I am Moaaaanaaaaaaaaaaaaaaaa!!!!

…was one of the absolute high points of the movie, the point where she realizes her passion, listens to her inner voice, and joins with the ancestors in her quest. The core of the film is learning who you really are, not defined by “shiny”, or by titles like “chief”, or by family expectations (although your “mountain”, the people behind you in your village and ancestry, is important), or even by fabulous magic items like magic fishhooks. Even Maui is Maui because he was chosen for some inner quality… the hook is an accessory, a tool.

Hopefully we can all find that inner voice, follow our true passion and purpose and find joy along the way.

Ironically my name, made up by my very Pennsylvania Dutch parents in 1955 rhymes with Moana… Teanna. It has no particular meaning like Moana does (ocean), being a pairing of Ted/Anna. Though, once, I figured out that in Elvish it sort of means late gift.

journey in the dark 3

Still, that song resonates with me…

I am the girl who loves my island
I’m the girl who loves the sea
It calls me

Sometimes the world seems against you
The journey may leave a scar
But scars can heal and reveal just
Where you are

There are a lot of islands that have deep significance to me. Chincoteague, where the action of one of my favorite childhood books takes place: Misty of Chincoteague. My utterly landlubber dad took us there the last year Misty was alive, and I have been going back, by tent and backpack and kayak ever since. Assateague is the long barrier island that wraps around little Chincoteague like a protective dragon. Both are made of sand and marsh and loblolly pine, full of seabirds and egrets, wild ponies and deer, skates and rays and sharks and seahorses and sea pork (it looks like orange brains).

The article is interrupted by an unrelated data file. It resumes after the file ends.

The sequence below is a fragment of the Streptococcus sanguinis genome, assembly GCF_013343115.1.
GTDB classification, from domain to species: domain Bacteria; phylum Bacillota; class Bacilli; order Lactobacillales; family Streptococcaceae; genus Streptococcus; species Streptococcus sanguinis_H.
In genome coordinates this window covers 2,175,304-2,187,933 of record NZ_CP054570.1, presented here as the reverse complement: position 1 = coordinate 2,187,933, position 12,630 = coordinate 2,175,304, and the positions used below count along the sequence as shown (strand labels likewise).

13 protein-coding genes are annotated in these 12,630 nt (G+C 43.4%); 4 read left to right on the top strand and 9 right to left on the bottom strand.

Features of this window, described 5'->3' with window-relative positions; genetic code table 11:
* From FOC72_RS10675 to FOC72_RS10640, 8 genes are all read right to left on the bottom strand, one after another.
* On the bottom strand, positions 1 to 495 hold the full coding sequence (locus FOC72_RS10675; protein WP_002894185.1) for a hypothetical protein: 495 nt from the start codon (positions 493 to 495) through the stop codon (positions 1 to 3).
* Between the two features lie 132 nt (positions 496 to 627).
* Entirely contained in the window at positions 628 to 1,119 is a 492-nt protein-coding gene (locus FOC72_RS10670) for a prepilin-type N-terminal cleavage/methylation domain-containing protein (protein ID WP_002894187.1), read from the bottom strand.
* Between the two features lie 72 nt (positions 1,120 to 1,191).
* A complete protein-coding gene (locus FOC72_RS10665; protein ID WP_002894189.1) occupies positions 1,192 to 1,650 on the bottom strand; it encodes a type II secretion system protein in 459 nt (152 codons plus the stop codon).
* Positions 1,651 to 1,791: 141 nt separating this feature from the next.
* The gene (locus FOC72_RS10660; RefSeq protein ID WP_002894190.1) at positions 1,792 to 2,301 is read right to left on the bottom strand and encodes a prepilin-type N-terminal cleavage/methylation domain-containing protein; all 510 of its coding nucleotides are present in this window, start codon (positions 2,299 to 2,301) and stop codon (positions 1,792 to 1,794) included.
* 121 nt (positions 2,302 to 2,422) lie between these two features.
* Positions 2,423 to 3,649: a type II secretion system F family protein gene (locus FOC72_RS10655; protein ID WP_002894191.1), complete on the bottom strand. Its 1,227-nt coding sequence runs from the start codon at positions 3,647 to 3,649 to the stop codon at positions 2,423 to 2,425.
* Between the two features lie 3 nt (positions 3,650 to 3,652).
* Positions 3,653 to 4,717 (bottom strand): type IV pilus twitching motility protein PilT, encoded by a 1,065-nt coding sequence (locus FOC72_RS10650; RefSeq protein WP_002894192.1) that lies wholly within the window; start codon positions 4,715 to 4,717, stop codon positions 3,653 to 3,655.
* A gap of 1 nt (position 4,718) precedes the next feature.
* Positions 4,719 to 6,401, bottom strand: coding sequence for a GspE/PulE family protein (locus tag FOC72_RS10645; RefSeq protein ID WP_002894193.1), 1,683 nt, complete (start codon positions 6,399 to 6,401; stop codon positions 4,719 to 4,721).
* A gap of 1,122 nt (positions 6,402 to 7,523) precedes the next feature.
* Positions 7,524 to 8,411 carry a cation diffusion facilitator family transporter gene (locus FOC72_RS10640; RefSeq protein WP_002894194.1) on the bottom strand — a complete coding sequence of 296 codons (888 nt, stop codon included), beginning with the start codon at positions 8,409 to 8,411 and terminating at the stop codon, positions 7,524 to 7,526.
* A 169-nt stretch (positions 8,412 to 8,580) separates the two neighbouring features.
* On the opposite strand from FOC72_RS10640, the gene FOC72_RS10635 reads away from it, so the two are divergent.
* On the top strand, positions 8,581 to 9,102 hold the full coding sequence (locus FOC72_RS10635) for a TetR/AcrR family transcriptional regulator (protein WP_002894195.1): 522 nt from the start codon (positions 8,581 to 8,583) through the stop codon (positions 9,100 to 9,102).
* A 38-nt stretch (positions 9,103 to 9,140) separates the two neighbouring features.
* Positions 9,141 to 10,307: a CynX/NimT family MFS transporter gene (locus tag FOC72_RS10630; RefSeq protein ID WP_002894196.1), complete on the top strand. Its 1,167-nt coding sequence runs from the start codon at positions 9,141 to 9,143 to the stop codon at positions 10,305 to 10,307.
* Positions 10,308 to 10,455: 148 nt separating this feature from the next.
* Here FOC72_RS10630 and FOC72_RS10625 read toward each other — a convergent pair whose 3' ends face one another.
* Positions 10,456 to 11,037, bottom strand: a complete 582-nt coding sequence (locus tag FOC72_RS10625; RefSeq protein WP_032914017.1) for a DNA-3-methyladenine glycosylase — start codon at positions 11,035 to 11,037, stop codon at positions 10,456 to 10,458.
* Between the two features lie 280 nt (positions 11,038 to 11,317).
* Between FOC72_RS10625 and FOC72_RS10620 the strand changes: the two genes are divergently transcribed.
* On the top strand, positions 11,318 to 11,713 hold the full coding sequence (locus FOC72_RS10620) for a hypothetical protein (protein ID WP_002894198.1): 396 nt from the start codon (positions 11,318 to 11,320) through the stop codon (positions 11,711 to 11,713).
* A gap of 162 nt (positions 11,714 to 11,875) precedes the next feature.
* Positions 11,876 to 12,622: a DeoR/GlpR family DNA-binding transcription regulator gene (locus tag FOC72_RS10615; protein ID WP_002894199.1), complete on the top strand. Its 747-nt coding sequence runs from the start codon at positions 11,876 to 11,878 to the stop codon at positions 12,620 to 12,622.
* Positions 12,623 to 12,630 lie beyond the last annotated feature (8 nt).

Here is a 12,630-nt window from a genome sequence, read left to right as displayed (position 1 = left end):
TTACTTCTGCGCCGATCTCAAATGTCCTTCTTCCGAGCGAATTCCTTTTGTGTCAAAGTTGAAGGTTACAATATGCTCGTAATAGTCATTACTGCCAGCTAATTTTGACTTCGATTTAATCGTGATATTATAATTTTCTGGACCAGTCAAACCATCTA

Eastern Neck National Wildlife Refuge sits at the end of a peninsula (“neck”) between the Chester River and the Chesapeake Bay. I have circumnavigated it in my kayak, I have spent the night off its shores on an 1812 privateer named Pride of Baltimore II, I have sailed past it on Schooner Sultana. Hawaii’s voyaging canoe, Hokule’a sailed past it twice, earlier this year, part of a world spanning voyage that would have amazed Moana’s ancestors.

All these places are in danger from climate change and sea level rise. Tangier, a bit of sand rising barely above the surface of the bay was visited by Hokule’a too. Like some south Pacific islands, Tangier is sinking due to sea level rise.

What can you do? Vote. Blog. Contribute to the kind of .orgs that are doing things to change this. I have a few local favorites: Sultana Education Foundation, The Bay Journal.

we see the island in our mind, we know where we are…

(some pics I took of my islands, rivers, bays and boats…)

 

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